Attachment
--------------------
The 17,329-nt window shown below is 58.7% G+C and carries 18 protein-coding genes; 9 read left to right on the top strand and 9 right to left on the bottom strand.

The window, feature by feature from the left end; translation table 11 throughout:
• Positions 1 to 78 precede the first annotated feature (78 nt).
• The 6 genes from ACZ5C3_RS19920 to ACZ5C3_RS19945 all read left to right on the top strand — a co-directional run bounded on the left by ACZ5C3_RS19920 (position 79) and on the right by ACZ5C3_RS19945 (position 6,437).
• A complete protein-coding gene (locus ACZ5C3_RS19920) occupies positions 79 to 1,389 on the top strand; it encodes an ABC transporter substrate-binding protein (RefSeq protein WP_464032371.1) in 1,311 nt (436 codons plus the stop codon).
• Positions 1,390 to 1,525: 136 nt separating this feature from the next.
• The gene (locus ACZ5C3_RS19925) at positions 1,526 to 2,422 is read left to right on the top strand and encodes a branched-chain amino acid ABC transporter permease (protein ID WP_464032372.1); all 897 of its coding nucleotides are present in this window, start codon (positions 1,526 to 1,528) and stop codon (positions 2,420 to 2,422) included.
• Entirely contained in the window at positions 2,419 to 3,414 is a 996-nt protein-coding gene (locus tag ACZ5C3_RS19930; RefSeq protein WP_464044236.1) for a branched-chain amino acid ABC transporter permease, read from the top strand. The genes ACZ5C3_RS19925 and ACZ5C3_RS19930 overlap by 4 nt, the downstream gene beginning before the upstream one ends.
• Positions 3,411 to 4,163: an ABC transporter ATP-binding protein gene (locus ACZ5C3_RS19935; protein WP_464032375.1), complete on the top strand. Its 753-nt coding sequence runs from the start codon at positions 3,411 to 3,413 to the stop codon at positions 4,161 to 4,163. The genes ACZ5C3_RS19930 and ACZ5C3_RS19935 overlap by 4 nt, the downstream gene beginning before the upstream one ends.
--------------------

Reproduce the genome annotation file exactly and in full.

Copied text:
The 17,329-nt window shown below is 58.7% G+C and carries 18 protein-coding genes; 9 read left to right on the top strand and 9 right to left on the bottom strand.

The window, feature by feature from the left end; translation table 11 throughout:
• Positions 1 to 78 precede the first annotated feature (78 nt).
• The 6 genes from ACZ5C3_RS19920 to ACZ5C3_RS19945 all read left to right on the top strand — a co-directional run bounded on the left by ACZ5C3_RS19920 (position 79) and on the right by ACZ5C3_RS19945 (position 6,437).
• A complete protein-coding gene (locus ACZ5C3_RS19920) occupies positions 79 to 1,389 on the top strand; it encodes an ABC transporter substrate-binding protein (RefSeq protein WP_464032371.1) in 1,311 nt (436 codons plus the stop codon).
• Positions 1,390 to 1,525: 136 nt separating this feature from the next.
• The gene (locus ACZ5C3_RS19925) at positions 1,526 to 2,422 is read left to right on the top strand and encodes a branched-chain amino acid ABC transporter permease (protein ID WP_464032372.1); all 897 of its coding nucleotides are present in this window, start codon (positions 1,526 to 1,528) and stop codon (positions 2,420 to 2,422) included.
• Entirely contained in the window at positions 2,419 to 3,414 is a 996-nt protein-coding gene (locus tag ACZ5C3_RS19930; RefSeq protein WP_464044236.1) for a branched-chain amino acid ABC transporter permease, read from the top strand. The genes ACZ5C3_RS19925 and ACZ5C3_RS19930 overlap by 4 nt, the downstream gene beginning before the upstream one ends.
• Positions 3,411 to 4,163: an ABC transporter ATP-binding protein gene (locus ACZ5C3_RS19935; protein WP_464032375.1), complete on the top strand. Its 753-nt coding sequence runs from the start codon at positions 3,411 to 3,413 to the stop codon at positions 4,161 to 4,163. The genes ACZ5C3_RS19930 and ACZ5C3_RS19935 overlap by 4 nt, the downstream gene beginning before the upstream one ends.